Menzies’ decision is the forgotten skeleton in the nation’s closet. This forgetfulness suggests a great deal not only about the current national “besottedness” with Gallipoli, but also concerning our collective unwillingness to confront less honourable aspects of our diplomatic and military history. With some notable exceptions, the nation’s populist commentators and the war pathos industry have used Gallipoli as a vehicle for national self-aggrandisement, despite the efforts of some academic historians to push for a more considered approach.

This country has a short attention span when it comes to its history. Well may we say lest we forget on Anzac Day. Those who served deserve that honour.

But perhaps today we should take time out from the Anzac media romp and begin to remember another, more ignominious moment in our recent history and the part played by Sir Robert Menzies. Lest we forget the lessons of the Vietnam War.

The ConversationThis article was originally published on The Conversation. (Reblogged by permission). Read the original article.


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Fallacy of Inferred Insensitivity

by Damon Young
“You wrote about X, so you don’t care about Y”

 I’ve a column in the Canberra Times today, ‘Impossible vanity of caring for everything at once’.

I’m criticising what I’ve called the Fallacy of Inferred Insensitivity, which often looks like this: “You wrote about X, so you don’t care about Y.”  A sample:

In some cases, those who charge authors or speakers with indifference are correct. They accurately identify some moral blind spot, which is relevant to the case at hand but has been ignored or forgotten. In other words, they rightly recognise some bias. But in most cases, the critics are in no position to make this charge reasonably: even if they are right, they lack the evidence to establish this reasonably. They do not know the mercurial substance of another’s mind. At best, they are guessing well. At worst, they are simply rehashing their own biases.

Read the rest of Damon’s blog post here.


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Belle Gibson shows that most of us care about right and wrong

The Conversation

Nicholas Hookway, University of Tasmania

With her lies about having cancer and her willingness to cash in on the hopes of actual cancer patients, Belle Gibson – the Australian woman behind The Whole Pantry app – is indicative of our run-down, self-indulgent and narcissistic moral world, right?

From an insatiable desire for fame and attention to the shallowness and consumerism of the wellness and New Age movement, Gibson’s tale of deceit embodies all that is wrong with the modern world. Or so the thinking goes.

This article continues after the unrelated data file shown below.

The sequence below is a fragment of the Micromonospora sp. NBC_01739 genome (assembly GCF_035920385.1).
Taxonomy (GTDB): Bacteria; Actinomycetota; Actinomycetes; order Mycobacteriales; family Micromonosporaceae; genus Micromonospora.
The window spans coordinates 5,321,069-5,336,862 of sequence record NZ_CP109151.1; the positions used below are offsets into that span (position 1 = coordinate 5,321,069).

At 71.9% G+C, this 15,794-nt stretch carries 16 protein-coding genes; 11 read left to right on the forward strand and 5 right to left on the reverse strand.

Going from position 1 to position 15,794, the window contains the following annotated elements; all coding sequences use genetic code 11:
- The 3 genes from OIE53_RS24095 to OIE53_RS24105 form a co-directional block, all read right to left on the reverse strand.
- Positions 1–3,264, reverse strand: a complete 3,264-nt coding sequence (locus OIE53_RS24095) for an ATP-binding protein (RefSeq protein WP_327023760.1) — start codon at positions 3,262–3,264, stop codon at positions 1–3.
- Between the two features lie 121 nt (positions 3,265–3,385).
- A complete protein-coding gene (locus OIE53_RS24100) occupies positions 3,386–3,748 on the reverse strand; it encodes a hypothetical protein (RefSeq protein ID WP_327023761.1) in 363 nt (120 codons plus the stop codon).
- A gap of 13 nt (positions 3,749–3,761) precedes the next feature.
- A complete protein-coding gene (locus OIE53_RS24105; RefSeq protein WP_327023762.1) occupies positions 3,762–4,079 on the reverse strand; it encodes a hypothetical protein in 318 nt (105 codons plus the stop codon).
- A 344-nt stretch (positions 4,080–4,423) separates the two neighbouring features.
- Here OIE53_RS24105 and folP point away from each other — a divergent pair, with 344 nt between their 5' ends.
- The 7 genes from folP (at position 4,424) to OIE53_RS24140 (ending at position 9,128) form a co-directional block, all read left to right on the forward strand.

But there’s a different story to be told here: one that focuses not on Gibson’s shocking lie that she healed herself naturally of cancer but the overwhelming moral response to her mass deception and the social role this plays.

From a raging Twittersphere to talk-back radio to water cooler conversations, the backlash to Gibson’s deceit reminds us that we have a strong and lively moral culture.

The collective disgust works, effectively, to reinforce the values we hold dear.

Belle Gibson: a fallen god of self-improvement culture

You know the argument: Western culture has been overtaken by an “anything goes” relativism and as a result we have lost touch with foundational moral laws and principles. Without the moral anchors of the past – community, religion and tradition – we are left bobbing on the ocean without a moral compass.

The growth of self-help or “therapeutic” culture gets wrapped up in this narrative of decline. Belle Gibson, of course, had been elevated to a modern-day god of our wellness and self-improvement culture.

Gibson’s Whole Pantry brand provided an exemplary story of the power of the “self-improved”. The idea of beating cancer through a commitment to wellness and healthy eating strikes a major chord within a culture that accords so much importance to choice, wellness and self-improvement. As the motto of The Whole Pantry states: “Your Whole Life, Starts with You”.

For some, Belle Gibson’s lies are the fulfilment of New Age thought and the contemporary turn to self-improvement. JR Hennessy, in The Guardian, located Gibson’s fall from grace as part of the inevitable commercialisation of the New Age and its hollow culture of self-fulfilment and faked authenticity.

On this analysis, health gurus, new age dieters, meditators, anti-vaxxers and the paleo set are lumped in one big pile of narcissism and irresponsibility.

A lively moral discourse: reminding ourselves about what matters